URLs. You can append ?action=<xxx> onto the URL of an album or track page, as returned by an API function. The actions are:

  • buy or download – Display the digital item’s Purchase dialog.
  • package – Display a package’s Purchase dialog. The package number is specified by the param no=<n>, starting with 0. (Note: I know that there’s no API for getting info on an album’s packages. That’s coming.)

For example:

  http://sufjanstevens.bandcamp.com/album/enjoy-your-rabbit?action=buy

Band module

version 3

search

Searches for bands by name. The names must match exactly, except that case is ignored.

You can search for more than one name at a time by separating the URL-encoded names with commas. See the second example below. There’s a limit of 12 names in a single request.

URL

http://api.bandcamp.com/api/band/3/search

Examples

Parameters

  • name – one or more band names to search for, comma separated. There is currently a maximum of 12 names at a time.

Response

  • results – array of matching bands. Each item in the array is the same info hash you get with the info call.

discography

Returns a band’s discography. This is the “top level” discography, meaning all of the band’s albums and tracks that aren’t on an album. To get an album’s tracks you use the album/info function.

This call can be used in batch mode, where you can specify multiple band ids separated by commas. All the discographies for the bands are fetched in one call and returned to you in a hash, mapping the band ids to individual discography blobs. Click on the examples to see what this looks like.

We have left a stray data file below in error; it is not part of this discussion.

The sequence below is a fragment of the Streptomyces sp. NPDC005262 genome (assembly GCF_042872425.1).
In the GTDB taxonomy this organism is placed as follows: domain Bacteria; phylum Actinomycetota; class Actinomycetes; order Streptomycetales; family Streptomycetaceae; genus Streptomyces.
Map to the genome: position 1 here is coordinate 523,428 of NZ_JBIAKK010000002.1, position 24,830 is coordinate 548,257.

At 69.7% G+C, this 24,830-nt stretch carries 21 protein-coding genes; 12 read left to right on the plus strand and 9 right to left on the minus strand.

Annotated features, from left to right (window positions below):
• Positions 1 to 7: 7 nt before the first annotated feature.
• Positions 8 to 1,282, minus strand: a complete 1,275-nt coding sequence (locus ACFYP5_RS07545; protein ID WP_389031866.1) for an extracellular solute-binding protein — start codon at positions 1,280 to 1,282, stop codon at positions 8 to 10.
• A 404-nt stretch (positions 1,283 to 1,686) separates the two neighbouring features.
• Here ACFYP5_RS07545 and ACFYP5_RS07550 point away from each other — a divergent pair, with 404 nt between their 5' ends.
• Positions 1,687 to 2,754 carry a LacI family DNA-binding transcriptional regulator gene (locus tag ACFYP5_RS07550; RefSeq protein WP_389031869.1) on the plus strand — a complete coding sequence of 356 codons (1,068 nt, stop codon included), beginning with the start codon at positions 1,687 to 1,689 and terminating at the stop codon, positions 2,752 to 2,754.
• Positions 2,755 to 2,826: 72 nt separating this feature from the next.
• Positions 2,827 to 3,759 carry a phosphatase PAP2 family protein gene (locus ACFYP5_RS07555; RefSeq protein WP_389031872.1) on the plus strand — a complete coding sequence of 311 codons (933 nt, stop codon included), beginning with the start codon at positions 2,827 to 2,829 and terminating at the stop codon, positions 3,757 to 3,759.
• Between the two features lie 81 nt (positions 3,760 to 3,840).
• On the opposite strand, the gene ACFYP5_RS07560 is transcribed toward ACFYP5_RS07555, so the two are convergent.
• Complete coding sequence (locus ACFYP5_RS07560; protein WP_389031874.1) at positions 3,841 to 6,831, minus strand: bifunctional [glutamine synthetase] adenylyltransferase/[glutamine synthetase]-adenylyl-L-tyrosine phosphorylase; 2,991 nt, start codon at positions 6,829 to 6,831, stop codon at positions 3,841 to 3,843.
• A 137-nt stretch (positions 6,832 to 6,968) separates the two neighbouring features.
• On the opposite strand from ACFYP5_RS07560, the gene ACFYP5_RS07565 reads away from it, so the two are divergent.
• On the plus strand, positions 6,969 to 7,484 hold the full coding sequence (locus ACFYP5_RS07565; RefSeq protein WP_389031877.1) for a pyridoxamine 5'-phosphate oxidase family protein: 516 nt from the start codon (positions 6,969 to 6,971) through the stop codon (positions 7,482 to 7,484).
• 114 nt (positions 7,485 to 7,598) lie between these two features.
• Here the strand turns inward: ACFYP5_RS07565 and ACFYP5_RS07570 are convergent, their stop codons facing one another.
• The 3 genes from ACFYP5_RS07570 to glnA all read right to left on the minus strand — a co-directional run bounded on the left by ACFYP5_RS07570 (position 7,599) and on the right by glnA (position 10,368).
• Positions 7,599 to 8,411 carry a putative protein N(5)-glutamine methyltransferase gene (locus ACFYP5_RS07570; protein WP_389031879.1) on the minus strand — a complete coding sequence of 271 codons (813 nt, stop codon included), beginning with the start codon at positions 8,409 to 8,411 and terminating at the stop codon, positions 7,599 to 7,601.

URL

http://api.bandcamp.com/api/band/3/discography

Examples

Parameters

  • band_id – the numeric id of the band, or a list of band ids for batch mode.

Response

For a single band id the response is a single discography item. For batch mode, the response is a hash mapping the requested band ids to their discographies.

  • discography – array of albums and tracks. The info for each item is the same as what you get with the info functions (below), except there won’t be credits, about text or the array of tracks for albums. The intention is that you’d use this function to populate a playlist picker, and then make an additional band or track info call when an item is selected. You can tell if an item’s a track or an album by the existence of a track_id or album_id property.

info

Returns information about a band.

This call can be used in batch mode, where you can specify multiple band ids separated by commas. The info for all the bands is fetched in one call and returned to you in a hash, mapping the band ids to individual info blobs. Click on the examples to see what this looks like.

URL

http://api.bandcamp.com/api/band/3/info

Examples

Parameters

  • band_id – the numeric id of the band, or a list of band ids for batch mode.

Response

For a single band id the response is a hash with the following items. For batch mode, the response is a hash mapping the requested band ids to their blobs of info.

  • band_id – the numeric id of the band.